• However, in spite of these reforms, Rao’s government was voted out in 1996 due to non-performance of government in other areas.
  • Singh was first elected to the upper house of Parliament, the Rajya Sabha, in 1991 by the legislature of the state of Assam and was re-elected in 1995, 2001, 2007 and 2013.
  • From 1998 to 2004, while the Bharatiya Janata Party was in power, Singh was the Leader of the Opposition in the Rajya Sabha. In 1999, he contested for the Lok Sabha from South Delhi but was unable to win the seat.
  • After the 2004 general elections, the Indian National Congress ended the incumbent National Democratic Alliance (NDA) tenure by becoming the political party with the single largest number of seats in the Lok Sabha.
  • It formed United Progressive Alliance (UPA) with allies and staked claim to form government. In a surprise move, Chairperson Sonia Gandhi declared Manmohan Singh, as the UPA candidate for the Prime Ministership.
  • Despite the fact that Singh had never won a Lok Sabha seat.He took the oath as the Prime Minister of India on 22 May 2004.
  • Singh married Gursharan Kaur in 1958. However, the family has largely stayed out of the limelight.
  • Their three daughters – Upinder, Daman and Amrit, have successful, non-political, careers. Upinder Singh is a professor of history at Delhi University. She has written six books.
  • Daman Singh is a graduate of St. Stephen’s College, Delhi and Institute of Rural Management, Anand, Gujarat, and author of The Last Frontier: People and Forests in Mizoram and a novel Nine by Nine. Amrit Singh is a staff attorney at the ACLU.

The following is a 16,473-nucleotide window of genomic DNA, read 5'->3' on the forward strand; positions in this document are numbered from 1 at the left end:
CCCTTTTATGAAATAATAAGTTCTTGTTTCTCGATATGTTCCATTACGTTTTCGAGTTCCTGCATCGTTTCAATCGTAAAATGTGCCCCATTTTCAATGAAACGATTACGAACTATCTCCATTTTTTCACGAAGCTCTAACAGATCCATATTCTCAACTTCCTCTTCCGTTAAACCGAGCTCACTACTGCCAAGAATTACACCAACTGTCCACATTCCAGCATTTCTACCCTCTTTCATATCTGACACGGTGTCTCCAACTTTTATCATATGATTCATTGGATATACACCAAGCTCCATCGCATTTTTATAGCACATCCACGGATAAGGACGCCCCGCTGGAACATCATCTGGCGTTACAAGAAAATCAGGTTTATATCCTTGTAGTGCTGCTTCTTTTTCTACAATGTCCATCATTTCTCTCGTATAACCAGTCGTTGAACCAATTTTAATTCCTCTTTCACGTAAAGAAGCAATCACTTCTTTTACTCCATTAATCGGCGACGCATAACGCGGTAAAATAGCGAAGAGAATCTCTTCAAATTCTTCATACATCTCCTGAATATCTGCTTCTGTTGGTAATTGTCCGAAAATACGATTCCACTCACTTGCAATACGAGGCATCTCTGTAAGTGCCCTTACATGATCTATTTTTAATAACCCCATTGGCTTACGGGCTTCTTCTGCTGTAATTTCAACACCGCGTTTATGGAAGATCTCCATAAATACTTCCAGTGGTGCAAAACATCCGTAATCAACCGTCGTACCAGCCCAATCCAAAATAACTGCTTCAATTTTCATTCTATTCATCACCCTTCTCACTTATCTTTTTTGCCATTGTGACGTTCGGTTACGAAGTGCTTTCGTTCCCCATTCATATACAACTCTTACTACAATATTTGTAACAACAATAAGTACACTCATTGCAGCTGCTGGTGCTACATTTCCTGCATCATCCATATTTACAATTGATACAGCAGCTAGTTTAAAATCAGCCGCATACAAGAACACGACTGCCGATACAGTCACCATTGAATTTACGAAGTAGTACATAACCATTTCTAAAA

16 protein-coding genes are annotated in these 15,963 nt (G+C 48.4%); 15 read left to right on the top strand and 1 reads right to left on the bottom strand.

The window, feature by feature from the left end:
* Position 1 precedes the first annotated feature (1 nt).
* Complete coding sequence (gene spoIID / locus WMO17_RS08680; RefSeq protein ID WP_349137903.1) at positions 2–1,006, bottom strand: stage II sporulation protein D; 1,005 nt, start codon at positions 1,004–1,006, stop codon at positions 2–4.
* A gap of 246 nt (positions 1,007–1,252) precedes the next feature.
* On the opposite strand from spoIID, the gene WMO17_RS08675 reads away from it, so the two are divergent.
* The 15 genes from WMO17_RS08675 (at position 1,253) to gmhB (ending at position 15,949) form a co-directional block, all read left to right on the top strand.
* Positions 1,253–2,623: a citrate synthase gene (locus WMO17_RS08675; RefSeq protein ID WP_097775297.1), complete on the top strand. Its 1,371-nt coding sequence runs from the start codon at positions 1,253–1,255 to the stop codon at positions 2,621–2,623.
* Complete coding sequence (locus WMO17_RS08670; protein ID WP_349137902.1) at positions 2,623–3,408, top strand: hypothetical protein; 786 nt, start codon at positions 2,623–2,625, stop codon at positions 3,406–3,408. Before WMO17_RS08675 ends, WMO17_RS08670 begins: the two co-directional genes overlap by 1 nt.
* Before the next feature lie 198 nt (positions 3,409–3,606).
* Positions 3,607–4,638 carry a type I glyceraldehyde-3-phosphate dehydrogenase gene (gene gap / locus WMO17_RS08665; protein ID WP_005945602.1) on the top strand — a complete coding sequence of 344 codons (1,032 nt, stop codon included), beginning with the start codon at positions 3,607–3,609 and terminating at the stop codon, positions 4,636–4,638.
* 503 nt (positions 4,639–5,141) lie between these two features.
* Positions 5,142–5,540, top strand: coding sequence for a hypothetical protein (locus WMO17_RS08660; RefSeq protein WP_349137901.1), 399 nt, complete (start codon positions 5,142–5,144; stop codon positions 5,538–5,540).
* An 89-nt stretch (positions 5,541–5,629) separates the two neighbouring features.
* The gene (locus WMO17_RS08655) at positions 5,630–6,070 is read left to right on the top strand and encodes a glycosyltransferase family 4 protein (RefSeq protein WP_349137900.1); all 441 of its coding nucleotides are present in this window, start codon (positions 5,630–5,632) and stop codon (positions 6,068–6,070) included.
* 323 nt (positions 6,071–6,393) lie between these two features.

• Singh subsequently formed a government and took office. His stated goals included helping improve conditions for India’s poor (who generally had not benefited from the country’s economic growth), securing peace with neighbouring Pakistan, and improving relations between India’s various religious groups.
    • In 2007, India achieved its highest GDP growth rate of 9% and became the second fastest growing major economy in the world.
  • Singh’s government has continued the Golden Quadrilateral and the highway modernisation program that was initiated by Vajpayee’s government.
  • The Finance ministry has been working towards relieving farmers of their debt and has been working towards proindustry policies.In 2005, Singh’s government introduced the value added tax, replacing sales tax. In 2007 and early 2008, the global problem of inflation impacted India.
  • In 2005, Prime Minister Singh and his government’s health ministry started the National Rural Health Mission, which has mobilised half a million community health workers.
  • Eight more IIT’s were opened.The Singh government also continued the Sarva Shiksha Abhiyan programme. The programme includes the introduction and improvement of mid-day meals and the opening of schools all over India, especially in rural areas, to fight illiteracy.
  • Singh’s government has been instrumental in strengthening antiterror laws with amendments to Unlawful Activities (Prevention) Act (UAPA).
  • National Investigation Agency (India) (NIA) was also created soon after the Nov 2008 Mumbai terror attacks, as need for a central agency to combat terrorism was realised.
  • Also, Unique Identification Authority of India was established in February 2009, an agency responsible for implementing the envisioned Multipurpose National Identity Card with the objective of increasing national security and facilitating e-governance.